Title: Ice Song
Author: Kirsten Imani Kasai
Publisher: Del Rey Books
Publishing Date: 19 May 2009
Paperback: 384 pages
Sorykah Minuit, mother of twins called Ayeda and Leander, is working in an ice-drilling submarine. She’s an engineer, an ice miner. But what makes her somehow special is her mutated DNA: she’s a Trader, a shifter. She lives with the risk of turning into a man.
Her work takes Sorykay away from her babies, who remain in the care of their nanny Nels, while Sorykay is away. That’s why she’s very excited to meet them again when the submarine touches the Sigue coast. However, Nels and her babies don’t turn up when Sorykay reaches the cold rendezvous point. She starts to think about what to do and that’s when she hears the name of Matuk, a cruel mutant collector.
Don’t Judge A Book By It But...
I love the color combination of the cover art. The ice-blue lower part hints at a cold world that the name of the book promises. The girl on the cover has a look full of determination. Without the look in her eyes, I’d say she’s lost after a party because her long dress and the way that she holds it suggest that she’s not there to take a stroll in woods. However, the look in her eyes, the way she comes from behind the tree, gives the impression that she’s been following whoever she’s looking at and that she’s going to get what she wants.
In Ice Song, Kasai has created a very interesting world in a captivating setting. Once upon a time, Sorykah Minuit’s world was just like ours. Then, one day, evolution took a giant leap and rather than crawling, it started to run. Mutations happened too fast and with their modified DNAs, somatics and shifters appeared. However, this wasn’t a long time ago. At least, not long enough for them to get accepted by the rest of the humanity. In Sorykah’s world, somatics and shifters are marginalized and casted out because a somatic is a genetic mixture of a human and an animal and a shifter, just like our protagonist, is of both genders that shift periodically.
The other peculiarity of this world, at least in the Sigue, where Sorykah’s tale unfolds, is its being Arctic-like. It is covered with ice, whipped by icy winds and visited by deadly frozen nights. From Kasai’s own words:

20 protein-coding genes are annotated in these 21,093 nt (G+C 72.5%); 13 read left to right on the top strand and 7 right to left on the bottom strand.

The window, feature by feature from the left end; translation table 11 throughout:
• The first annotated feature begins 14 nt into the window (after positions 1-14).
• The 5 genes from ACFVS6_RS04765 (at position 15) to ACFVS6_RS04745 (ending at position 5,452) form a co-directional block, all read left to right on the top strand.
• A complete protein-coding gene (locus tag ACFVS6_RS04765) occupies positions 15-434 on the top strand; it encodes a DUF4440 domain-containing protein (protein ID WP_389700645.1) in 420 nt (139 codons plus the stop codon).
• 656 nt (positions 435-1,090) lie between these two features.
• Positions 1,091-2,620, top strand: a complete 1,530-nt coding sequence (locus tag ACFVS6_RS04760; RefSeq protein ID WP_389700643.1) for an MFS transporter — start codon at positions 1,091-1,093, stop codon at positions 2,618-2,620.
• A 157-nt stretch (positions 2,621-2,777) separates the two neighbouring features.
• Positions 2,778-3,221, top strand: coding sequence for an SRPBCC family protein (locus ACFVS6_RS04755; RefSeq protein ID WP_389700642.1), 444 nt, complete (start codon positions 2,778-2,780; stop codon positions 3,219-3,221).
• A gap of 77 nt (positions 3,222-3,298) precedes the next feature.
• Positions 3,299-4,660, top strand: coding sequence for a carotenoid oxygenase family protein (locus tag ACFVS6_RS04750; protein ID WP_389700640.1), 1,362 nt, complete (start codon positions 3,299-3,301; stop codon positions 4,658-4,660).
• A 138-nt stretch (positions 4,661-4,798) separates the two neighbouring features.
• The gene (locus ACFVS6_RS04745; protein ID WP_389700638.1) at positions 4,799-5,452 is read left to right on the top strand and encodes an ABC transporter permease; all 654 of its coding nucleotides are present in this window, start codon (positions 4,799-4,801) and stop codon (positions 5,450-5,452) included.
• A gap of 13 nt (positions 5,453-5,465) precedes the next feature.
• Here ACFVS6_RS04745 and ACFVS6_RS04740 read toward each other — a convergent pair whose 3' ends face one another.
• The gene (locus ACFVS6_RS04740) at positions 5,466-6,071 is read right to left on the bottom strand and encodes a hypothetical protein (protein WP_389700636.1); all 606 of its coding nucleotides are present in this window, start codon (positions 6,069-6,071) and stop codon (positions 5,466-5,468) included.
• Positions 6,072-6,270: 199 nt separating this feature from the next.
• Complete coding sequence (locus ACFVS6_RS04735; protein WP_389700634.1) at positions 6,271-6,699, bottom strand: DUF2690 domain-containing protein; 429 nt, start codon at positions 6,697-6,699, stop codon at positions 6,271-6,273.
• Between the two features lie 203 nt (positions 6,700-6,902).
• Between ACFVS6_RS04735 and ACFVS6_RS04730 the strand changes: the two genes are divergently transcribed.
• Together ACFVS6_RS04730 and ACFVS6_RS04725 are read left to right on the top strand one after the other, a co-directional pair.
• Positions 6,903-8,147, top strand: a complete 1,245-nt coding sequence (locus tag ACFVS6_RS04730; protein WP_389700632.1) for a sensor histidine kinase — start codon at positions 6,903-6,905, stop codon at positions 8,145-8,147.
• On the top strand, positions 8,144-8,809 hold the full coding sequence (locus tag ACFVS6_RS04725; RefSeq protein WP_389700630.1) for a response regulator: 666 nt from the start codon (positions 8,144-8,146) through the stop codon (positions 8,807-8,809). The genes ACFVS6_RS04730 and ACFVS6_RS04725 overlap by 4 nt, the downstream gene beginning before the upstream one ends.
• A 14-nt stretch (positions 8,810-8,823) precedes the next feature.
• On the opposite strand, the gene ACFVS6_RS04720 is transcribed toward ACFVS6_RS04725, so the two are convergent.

“The Sigue was the Land of Ice Song, a surreal pole formed from ice that sang, juddered, and moaned. Ice plates ground against one another with subarctic cricket legs, keening shards and frosts that played the most primitive and abstract melodies yet had shaped the culture of this tiny nation. ... Hearing it now – angry, plaintive, sorrowful – Sorykah remembered shy she had volunteered for this frigid, outlandish post, for the Sigue song replicated her own bitter tune.”
Ice Song is a fantasy novel; but in its essence, it is a mother’s struggle to find her babies. In the most significant quest of her life, Sorykah continuously tests her limits. She accomplishes things that she thought she was incapable of. Along the way, she makes new friends, faces enemies of various types and learns how deadly the Sigue’s nature can be. There are also other smaller currents in the story, such as the story of a powerful family whose leader alienated the other members and the way that we cast away the ones that don’t resemble us.
I truly enjoyed Ice Song. It came in a moment where I was planning to read nothing but the books I had on my pile. I read a few reviews about it and I thought I heard the Sigue's Ice Song. In the end, I’m glad I wasn’t disappointed with it. It’s not only the setting or the plot but Kasai’s style is beautiful, which gives this dark world its depth and its colors.
Kasai’s debut novel has definitely impressed me. I heard that she's been working on the sequel called "Tattoo" and a third book called "Saudade". When they come out, they will take their places high in my list.
47 minutes ago